ABC News Corona Virus Government. Response

For some high-dollar Trump donors, Bedminster hobnobbing now means COVID tests

Kayleigh McEnany and Jared Kushner were stopped from attending, sources say.

About 100 guests attended the event with some donating $50,000 to snap photos with the president on Thursday and roughly 20 sat with him at an hour-long roundtable discussion. Several said the president's diagnosis and hospitalization have been both bewildering and frightening. Four people at the club that day told ABC News they are quarantining or getting tests.

"I stayed 6 feet away from the president at all times as well, but out of an abundance of caution have quarantined myself until I can be tested," said Daniel Hux, who attended the fundraiser, said in a statement to ABC News.

Campaign officials and a number of those who attended continue to maintain that Trump kept a safe buffer between himself and the guests, who spent as much as $250,000 to attend the exclusive fundraiser with the president. Several of those interviewed by ABC News said they never saw anyone within 6 feet of the president -- even those who waited on line to enter the Bedminster club house to pose for photos with him.

"When that photo was taken, all the event staff were wearing masks, all the campaign staff were wearing masks, Secret Service was wearing masks," said Charlie Kolean, who plans to get tested on Sunday.

"And I've been [self-quarantining] in a responsible manner," he added.

Others who did not get as close to the president said they weren't concerned. Katherine Hermes told ABC News she was never within 50 feet of the president.

"Why would I get tested?" Hermes, who paid $2,600 for a ticket, previously told ABC News. "I was nowhere near the president," she said, adding she was not experiencing symptoms.

The timeline of the president's illness remains murky and it is still unclear how much Trump and his team knew about his illness on Thursday afternoon when he boarded Marine One for the trip to Bedminster.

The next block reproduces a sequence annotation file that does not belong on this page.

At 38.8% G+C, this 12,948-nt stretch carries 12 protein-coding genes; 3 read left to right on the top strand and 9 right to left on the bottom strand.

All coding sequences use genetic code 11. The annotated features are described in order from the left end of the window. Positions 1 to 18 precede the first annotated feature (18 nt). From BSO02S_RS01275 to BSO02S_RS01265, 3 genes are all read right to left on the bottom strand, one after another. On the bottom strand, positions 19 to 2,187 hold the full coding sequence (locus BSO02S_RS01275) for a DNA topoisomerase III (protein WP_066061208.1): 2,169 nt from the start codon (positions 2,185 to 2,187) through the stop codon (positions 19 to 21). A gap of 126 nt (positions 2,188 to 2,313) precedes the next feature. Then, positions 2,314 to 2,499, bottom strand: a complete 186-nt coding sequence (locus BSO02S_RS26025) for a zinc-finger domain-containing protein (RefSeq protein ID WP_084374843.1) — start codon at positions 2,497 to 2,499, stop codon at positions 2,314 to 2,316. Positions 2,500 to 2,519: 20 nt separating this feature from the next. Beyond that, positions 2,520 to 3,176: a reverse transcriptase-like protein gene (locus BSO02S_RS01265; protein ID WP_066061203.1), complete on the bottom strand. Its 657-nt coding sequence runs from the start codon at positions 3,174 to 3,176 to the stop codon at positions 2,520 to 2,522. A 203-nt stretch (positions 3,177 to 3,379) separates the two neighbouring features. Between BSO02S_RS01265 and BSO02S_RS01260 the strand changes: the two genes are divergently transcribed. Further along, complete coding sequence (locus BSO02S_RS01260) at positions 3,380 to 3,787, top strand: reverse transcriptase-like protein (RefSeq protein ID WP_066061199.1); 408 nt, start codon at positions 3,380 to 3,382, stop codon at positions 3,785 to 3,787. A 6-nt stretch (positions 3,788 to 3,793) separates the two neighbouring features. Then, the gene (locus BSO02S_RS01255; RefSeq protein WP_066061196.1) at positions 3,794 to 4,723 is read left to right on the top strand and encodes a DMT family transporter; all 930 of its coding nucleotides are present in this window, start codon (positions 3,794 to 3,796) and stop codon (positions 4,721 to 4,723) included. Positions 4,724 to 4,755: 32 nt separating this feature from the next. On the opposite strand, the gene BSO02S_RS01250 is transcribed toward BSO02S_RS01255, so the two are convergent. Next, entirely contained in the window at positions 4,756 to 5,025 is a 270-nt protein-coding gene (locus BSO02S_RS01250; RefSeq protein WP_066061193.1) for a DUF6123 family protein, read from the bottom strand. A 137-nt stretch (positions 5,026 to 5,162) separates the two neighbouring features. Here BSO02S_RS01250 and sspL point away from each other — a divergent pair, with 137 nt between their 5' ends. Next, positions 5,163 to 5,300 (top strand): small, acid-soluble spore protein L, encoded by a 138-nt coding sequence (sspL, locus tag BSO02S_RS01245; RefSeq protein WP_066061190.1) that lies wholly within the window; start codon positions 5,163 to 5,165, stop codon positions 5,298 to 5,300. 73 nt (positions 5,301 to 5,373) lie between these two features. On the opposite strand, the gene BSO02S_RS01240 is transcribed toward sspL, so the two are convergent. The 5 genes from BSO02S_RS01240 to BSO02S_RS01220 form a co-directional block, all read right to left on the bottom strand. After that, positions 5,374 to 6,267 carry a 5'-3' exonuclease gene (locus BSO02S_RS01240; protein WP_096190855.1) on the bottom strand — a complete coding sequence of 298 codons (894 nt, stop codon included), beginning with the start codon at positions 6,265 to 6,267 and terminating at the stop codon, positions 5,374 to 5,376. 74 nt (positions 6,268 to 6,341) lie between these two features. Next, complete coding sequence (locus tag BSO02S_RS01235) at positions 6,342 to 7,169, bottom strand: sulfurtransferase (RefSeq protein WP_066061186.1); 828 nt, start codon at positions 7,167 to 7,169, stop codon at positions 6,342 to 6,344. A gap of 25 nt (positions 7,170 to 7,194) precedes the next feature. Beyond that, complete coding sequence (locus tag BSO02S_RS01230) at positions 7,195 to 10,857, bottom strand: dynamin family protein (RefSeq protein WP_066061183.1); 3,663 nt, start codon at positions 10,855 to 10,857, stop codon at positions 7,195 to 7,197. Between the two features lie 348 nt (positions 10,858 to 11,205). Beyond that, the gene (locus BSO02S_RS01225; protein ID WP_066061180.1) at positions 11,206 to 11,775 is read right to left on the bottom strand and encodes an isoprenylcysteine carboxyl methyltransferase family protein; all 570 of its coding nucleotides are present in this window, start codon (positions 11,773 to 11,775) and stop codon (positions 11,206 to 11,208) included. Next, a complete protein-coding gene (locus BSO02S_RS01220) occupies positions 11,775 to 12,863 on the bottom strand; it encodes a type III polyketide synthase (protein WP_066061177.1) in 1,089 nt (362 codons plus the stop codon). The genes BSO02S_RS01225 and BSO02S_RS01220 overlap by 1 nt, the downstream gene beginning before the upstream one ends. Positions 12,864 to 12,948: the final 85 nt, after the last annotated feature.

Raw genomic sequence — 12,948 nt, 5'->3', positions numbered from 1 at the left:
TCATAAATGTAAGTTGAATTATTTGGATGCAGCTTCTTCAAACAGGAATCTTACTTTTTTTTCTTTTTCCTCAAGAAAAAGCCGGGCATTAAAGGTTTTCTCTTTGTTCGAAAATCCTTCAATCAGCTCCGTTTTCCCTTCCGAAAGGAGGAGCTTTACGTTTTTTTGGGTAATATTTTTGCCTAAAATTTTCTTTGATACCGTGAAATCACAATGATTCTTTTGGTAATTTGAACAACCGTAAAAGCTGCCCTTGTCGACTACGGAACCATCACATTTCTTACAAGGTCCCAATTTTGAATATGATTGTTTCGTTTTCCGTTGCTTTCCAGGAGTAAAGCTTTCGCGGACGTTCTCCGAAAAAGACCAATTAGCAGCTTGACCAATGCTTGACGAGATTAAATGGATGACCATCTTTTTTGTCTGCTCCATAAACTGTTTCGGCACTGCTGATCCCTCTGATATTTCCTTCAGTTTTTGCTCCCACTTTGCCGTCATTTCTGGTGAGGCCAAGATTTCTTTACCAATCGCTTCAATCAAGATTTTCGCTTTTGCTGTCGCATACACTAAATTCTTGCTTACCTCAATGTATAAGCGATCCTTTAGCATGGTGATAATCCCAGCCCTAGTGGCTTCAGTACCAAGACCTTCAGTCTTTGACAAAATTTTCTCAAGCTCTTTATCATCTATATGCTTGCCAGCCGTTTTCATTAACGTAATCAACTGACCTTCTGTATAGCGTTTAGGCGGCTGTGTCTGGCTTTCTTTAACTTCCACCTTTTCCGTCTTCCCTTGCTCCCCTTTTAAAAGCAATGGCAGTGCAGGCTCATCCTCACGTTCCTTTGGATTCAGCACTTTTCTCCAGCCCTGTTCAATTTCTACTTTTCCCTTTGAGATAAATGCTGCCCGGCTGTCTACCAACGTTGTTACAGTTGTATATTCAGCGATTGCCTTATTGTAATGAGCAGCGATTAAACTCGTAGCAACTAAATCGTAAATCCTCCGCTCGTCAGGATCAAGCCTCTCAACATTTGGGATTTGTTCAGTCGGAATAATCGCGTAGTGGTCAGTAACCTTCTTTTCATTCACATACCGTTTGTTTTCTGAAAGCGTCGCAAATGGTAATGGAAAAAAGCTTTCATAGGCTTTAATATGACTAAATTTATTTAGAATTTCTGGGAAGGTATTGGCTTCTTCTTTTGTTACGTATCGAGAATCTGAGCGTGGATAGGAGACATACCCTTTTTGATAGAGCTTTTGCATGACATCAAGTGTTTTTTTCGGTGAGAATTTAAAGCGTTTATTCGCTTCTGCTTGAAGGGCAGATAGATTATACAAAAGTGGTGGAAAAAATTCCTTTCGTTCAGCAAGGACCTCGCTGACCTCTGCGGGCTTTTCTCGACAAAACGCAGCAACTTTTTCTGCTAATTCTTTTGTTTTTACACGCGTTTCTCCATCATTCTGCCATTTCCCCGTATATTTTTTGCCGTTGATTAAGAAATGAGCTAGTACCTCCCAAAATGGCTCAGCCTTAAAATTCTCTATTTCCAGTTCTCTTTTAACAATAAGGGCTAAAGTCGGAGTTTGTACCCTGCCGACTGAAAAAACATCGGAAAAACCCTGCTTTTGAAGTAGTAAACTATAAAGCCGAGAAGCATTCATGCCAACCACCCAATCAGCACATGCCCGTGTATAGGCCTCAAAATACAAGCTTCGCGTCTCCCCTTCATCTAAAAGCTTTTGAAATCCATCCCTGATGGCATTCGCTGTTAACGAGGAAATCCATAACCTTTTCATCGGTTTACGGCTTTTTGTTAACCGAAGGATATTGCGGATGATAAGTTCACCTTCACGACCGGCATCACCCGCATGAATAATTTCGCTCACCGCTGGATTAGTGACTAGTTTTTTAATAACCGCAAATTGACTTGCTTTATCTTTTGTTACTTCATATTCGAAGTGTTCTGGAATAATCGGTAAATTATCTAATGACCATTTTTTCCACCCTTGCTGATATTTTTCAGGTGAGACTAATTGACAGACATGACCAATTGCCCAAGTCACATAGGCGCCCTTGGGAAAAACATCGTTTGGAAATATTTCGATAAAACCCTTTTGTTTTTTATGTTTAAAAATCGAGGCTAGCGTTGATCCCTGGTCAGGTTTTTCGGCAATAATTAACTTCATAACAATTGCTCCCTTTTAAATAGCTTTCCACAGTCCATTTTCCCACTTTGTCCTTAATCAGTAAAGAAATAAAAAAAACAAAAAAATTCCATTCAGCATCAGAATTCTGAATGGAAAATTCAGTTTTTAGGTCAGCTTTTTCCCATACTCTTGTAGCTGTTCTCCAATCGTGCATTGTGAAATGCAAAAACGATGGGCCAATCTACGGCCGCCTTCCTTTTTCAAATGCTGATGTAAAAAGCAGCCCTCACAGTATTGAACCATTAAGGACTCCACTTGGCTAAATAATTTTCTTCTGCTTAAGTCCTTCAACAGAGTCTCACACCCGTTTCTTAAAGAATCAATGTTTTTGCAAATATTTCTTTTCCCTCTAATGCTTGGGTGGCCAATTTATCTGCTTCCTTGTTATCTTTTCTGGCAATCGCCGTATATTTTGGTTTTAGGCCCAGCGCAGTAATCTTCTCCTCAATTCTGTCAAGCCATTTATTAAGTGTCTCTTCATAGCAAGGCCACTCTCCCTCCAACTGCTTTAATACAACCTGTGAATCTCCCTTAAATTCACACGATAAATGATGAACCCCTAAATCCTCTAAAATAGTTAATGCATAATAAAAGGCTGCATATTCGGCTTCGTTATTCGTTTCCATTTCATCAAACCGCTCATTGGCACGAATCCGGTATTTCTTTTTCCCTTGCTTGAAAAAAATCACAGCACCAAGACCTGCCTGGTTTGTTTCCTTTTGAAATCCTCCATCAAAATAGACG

The president's initial symptoms surfaced sometime on Wednesday evening while Hicks was already quarantining. He appeared fatigued, according to sources familiar with his condition, which they initially attributed to his break-neck schedule. Marine One lifted off from Bedminster at 4:23 p.m. on Thursday. Trump's first positive test came later that evening after he was back at the White House.

When pressed by ABC News' George Stephanopoulos about why the event still went forward, chief campaign spokesperson Jason Miller highlighted precautions like temperature checks used at the event, but said, "what I can't, speak to since I'm not part of White House operations, I'm not part of the White House medical unit -- is the exact, how much time he was spending with Hope [Hicks] and in the proximity for these things. I can't speak to that, I gotta let the White House go do that."

Those who attended the gathering at Bedminster and spoke with reporters said they saw no indication that the president was sick. Several, like Hermes, said they remained unfazed by the possibility that Trump could have exposed people at the event.

"I don't know about all that," she said when asked about the timeline of the diagnosis. "He looked awesome, he was smiling, he was happy."

Health officials in New Jersey are not taking any chances. On Friday, Bedminster Mayor Larry Jacobs said in a statement the county health department had started contact tracing to determine if anyone was exposed during the event and "anticipates full cooperation from the Trump Organization and from all those who attended the event."

Somerset County officials also said on Friday they were working on contact tracing the event, and had reached out to the Trump National Golf Course to request lists of staff and guests who were in attendance. ABC News reached out to Somerset County to see if the Trump Organization is cooperating, but have not heard back.